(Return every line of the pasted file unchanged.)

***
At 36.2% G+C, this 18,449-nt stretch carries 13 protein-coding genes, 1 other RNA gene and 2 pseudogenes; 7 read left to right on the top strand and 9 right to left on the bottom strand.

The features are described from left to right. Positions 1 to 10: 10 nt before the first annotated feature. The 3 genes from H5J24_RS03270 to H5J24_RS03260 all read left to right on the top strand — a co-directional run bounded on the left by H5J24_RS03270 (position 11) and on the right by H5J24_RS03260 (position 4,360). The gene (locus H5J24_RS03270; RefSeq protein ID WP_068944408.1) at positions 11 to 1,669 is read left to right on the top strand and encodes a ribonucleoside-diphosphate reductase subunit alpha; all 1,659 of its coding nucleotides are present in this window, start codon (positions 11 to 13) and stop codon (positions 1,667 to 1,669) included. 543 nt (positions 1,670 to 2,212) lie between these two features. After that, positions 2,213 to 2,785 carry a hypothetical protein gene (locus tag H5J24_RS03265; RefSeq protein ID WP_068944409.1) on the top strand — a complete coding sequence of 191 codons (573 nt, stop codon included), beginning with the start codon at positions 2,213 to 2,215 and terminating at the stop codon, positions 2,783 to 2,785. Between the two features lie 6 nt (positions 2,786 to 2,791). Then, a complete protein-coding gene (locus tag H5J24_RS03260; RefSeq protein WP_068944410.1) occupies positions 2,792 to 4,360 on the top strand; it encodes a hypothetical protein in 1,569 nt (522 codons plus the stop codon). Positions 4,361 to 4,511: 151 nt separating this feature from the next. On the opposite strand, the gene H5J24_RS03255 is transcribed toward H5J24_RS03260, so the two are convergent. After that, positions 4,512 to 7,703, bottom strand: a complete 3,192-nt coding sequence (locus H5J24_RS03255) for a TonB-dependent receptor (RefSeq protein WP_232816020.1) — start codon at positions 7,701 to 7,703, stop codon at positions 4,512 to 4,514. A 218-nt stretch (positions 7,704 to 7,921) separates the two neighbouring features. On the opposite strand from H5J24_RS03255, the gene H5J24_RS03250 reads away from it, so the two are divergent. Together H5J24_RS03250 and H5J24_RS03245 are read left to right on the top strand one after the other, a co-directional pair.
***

At 36.2% G+C, this 18,449-nt stretch carries 13 protein-coding genes, 1 other RNA gene and 2 pseudogenes; 7 read left to right on the top strand and 9 right to left on the bottom strand.

The features are described from left to right. Positions 1 to 10: 10 nt before the first annotated feature. The 3 genes from H5J24_RS03270 to H5J24_RS03260 all read left to right on the top strand — a co-directional run bounded on the left by H5J24_RS03270 (position 11) and on the right by H5J24_RS03260 (position 4,360). The gene (locus H5J24_RS03270; RefSeq protein ID WP_068944408.1) at positions 11 to 1,669 is read left to right on the top strand and encodes a ribonucleoside-diphosphate reductase subunit alpha; all 1,659 of its coding nucleotides are present in this window, start codon (positions 11 to 13) and stop codon (positions 1,667 to 1,669) included. 543 nt (positions 1,670 to 2,212) lie between these two features. After that, positions 2,213 to 2,785 carry a hypothetical protein gene (locus tag H5J24_RS03265; RefSeq protein ID WP_068944409.1) on the top strand — a complete coding sequence of 191 codons (573 nt, stop codon included), beginning with the start codon at positions 2,213 to 2,215 and terminating at the stop codon, positions 2,783 to 2,785. Between the two features lie 6 nt (positions 2,786 to 2,791). Then, a complete protein-coding gene (locus tag H5J24_RS03260; RefSeq protein WP_068944410.1) occupies positions 2,792 to 4,360 on the top strand; it encodes a hypothetical protein in 1,569 nt (522 codons plus the stop codon). Positions 4,361 to 4,511: 151 nt separating this feature from the next. On the opposite strand, the gene H5J24_RS03255 is transcribed toward H5J24_RS03260, so the two are convergent. After that, positions 4,512 to 7,703, bottom strand: a complete 3,192-nt coding sequence (locus H5J24_RS03255) for a TonB-dependent receptor (RefSeq protein WP_232816020.1) — start codon at positions 7,701 to 7,703, stop codon at positions 4,512 to 4,514. A 218-nt stretch (positions 7,704 to 7,921) separates the two neighbouring features. On the opposite strand from H5J24_RS03255, the gene H5J24_RS03250 reads away from it, so the two are divergent. Together H5J24_RS03250 and H5J24_RS03245 are read left to right on the top strand one after the other, a co-directional pair.